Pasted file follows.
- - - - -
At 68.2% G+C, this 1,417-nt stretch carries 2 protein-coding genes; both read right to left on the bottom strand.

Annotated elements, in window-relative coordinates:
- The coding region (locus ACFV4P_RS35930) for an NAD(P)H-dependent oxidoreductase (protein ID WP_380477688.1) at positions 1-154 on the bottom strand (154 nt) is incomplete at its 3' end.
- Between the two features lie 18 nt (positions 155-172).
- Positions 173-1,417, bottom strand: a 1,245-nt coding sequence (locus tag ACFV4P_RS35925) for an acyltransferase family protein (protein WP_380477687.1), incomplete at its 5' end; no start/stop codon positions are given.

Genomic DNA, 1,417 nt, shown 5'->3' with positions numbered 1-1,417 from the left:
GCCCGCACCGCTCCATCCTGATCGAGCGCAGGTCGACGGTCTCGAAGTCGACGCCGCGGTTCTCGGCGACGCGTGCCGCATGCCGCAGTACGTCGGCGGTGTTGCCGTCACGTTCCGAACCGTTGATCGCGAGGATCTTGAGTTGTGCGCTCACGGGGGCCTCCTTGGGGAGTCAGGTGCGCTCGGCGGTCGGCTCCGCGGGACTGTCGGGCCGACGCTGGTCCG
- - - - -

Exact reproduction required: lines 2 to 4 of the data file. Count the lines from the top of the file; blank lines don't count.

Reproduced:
Annotated elements, in window-relative coordinates:
- The coding region (locus ACFV4P_RS35930) for an NAD(P)H-dependent oxidoreductase (protein ID WP_380477688.1) at positions 1-154 on the bottom strand (154 nt) is incomplete at its 3' end.
- Between the two features lie 18 nt (positions 155-172).